High growth pays dividend in form of record low unemployment

The Labour and Social Affairs Minister Petr Necas said this weekend that if the government's public finance reforms are adopted, unemployment could fall below five percent. It's certainly not an unrealistic target - Czech unemployment dropped to 6.8 percent in April, the lowest figure since new calculation methods were adopted in 2004. The country's jobless data also compare favourably to its neighbours - booming Slovakia, for example, still has 16 percent unemployment and even the EU average is 8.2 percent. So who should receive the credit for these encouraging figures? That's a question we put to Tomas Sedlacek, chief economic strategist at CSOB bank.

"The one thing that we can really thank for our falling unemployment is our growth. The Czech Republic has really experienced a very long period of historically the biggest growth we've ever had. So whoever contributed to the increase of our GDP is to be thanked by the decrease in unemployment."

Analysts often point that there are lot of people in the Czech Republic working in the so-called "grey economy". Does that have an influence on the accuracy of these unemployment figures?

"Well, it's always very difficult to estimate the percentage who are actually working in the grey sector. We know for sure that there is a certain percentage of the Czech workforce employed in that area. However, when you look at the international comparisons, it is no larger than France or Germany. So there are reserves in that respect, but it is virtually impossible for any government to get completely rid of the grey sector. What helps, surely, is decreasing the social and tax contributions, which is something that this government will have to do, if it wants to keep its international reputation as a country where wages are competitive and low."

Labour and Social Affairs Minister Petr Necas says if his government's reforms are passed, then that too will have a positive impact on unemployment. He says it could fall to below five percent in the future. Is that really realistic?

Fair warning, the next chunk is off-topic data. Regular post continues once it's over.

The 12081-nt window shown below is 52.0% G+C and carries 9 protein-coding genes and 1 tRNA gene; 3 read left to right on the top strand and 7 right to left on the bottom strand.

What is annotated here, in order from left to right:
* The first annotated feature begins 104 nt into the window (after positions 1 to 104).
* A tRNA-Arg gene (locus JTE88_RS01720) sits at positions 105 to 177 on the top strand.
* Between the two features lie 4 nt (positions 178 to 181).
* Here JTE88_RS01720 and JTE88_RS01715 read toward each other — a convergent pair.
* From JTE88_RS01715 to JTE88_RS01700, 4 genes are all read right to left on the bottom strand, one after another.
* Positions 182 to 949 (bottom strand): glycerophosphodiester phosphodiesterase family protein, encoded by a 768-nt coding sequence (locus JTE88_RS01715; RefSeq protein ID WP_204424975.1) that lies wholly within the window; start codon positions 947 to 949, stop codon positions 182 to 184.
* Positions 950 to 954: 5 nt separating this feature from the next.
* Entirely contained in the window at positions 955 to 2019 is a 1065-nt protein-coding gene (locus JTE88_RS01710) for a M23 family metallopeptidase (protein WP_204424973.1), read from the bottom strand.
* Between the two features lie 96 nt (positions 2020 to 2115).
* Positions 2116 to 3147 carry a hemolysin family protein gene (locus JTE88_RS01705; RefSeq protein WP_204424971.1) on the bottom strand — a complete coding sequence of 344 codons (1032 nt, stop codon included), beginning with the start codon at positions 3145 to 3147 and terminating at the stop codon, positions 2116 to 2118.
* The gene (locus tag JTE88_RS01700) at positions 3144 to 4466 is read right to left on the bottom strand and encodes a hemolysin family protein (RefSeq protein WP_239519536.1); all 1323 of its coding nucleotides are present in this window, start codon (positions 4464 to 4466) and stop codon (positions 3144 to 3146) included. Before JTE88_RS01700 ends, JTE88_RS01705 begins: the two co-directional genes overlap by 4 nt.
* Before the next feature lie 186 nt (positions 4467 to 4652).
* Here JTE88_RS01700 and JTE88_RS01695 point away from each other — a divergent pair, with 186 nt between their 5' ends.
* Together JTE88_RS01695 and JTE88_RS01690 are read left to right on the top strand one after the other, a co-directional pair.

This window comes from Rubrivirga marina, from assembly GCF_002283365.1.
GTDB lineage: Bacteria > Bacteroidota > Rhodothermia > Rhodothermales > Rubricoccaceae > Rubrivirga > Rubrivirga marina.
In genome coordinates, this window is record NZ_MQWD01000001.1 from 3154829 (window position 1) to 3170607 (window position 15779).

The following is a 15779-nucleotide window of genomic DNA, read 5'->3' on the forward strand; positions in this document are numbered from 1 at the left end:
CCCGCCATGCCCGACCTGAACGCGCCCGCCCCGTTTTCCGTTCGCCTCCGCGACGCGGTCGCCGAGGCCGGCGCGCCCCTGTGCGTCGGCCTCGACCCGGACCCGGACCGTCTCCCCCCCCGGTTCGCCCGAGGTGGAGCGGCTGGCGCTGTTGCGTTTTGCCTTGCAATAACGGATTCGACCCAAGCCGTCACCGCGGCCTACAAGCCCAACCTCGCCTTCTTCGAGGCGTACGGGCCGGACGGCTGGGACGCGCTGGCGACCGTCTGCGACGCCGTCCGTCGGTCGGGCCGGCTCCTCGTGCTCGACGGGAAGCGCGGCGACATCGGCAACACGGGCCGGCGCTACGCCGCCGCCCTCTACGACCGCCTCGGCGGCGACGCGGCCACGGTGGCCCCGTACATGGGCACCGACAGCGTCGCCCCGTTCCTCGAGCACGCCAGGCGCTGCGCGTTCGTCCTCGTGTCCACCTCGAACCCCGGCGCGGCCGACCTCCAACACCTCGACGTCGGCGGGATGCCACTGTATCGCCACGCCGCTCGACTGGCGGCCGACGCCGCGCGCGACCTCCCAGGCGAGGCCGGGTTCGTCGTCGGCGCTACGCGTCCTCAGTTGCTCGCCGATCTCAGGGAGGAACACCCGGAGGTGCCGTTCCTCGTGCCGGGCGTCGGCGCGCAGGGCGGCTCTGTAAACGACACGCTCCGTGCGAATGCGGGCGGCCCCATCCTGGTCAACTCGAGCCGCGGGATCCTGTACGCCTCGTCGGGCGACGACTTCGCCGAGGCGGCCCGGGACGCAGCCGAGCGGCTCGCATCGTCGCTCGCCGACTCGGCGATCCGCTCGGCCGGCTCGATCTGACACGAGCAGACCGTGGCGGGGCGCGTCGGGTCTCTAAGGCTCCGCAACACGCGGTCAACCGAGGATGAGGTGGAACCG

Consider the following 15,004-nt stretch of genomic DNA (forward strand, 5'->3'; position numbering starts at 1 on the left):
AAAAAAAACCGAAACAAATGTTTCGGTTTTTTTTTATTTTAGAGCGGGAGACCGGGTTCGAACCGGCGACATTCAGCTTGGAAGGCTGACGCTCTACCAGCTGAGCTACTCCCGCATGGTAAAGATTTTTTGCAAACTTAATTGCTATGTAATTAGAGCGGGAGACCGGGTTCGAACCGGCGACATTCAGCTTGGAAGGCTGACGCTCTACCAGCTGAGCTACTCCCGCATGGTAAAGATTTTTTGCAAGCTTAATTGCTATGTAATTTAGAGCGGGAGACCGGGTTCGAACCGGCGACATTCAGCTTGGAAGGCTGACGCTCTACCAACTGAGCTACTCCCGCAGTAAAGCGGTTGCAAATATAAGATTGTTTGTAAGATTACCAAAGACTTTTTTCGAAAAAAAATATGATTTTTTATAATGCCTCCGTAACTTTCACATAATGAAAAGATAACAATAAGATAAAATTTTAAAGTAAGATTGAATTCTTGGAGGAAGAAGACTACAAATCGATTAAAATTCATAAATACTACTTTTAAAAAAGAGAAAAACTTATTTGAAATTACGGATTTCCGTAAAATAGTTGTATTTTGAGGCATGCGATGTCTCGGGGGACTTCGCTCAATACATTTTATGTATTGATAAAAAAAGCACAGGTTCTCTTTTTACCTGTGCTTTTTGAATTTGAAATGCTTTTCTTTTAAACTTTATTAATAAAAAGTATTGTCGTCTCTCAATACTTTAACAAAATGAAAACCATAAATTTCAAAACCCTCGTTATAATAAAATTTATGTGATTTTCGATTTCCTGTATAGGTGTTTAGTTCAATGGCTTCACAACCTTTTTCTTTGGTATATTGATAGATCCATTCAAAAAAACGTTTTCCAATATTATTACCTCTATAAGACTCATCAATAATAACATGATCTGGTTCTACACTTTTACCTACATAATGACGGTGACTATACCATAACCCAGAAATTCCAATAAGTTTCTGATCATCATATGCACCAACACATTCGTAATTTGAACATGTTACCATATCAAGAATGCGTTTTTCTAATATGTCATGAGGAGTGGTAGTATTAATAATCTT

"I think if we have a combination of factors, it is possible to see unemployment in the vicinity of five percent. We would need to sustain our growth, perhaps even help it a little bit. We would need to see significant improvement in our social security system, in terms of making it a little more difficult for those people that do not necessarily the social contributions to access them. And the third part is the reforms that we spoke of. I think if the government is successful, if it steers the country very well, then we could see unemployment around five percent."

All these figures together - record foreign direct investment, unemployment low and falling, real wages rising - will Czechs look back at this period in a few years and say those were the good old days of the Czech economy?

"That's a good question. I think we're living in good times. There's really very little social insecurity. We have the lowest number of relative poor in all of the OECD countries, and the wind is blowing in our direction, we have the wind in our backs so to speak, and everything seems to be quite easy. This is the ideal time for reforms, because we have a natural momentum - the economy has a velocity of its own. Ironically, however, it is politically most difficult to carry out these reforms at this moment because everything seems to be quite fine. So if we now use the Old Testament parable of seven fat years and seven years of famine - these are the seven fat years, and a wise governor should use these seven years and invest in the future. If we do that, then we don't need to look back and say - oh, those were the good old days. We can say - those were the days when we prepared ourselves for the future, we did well, and we're doing better than our neighbours."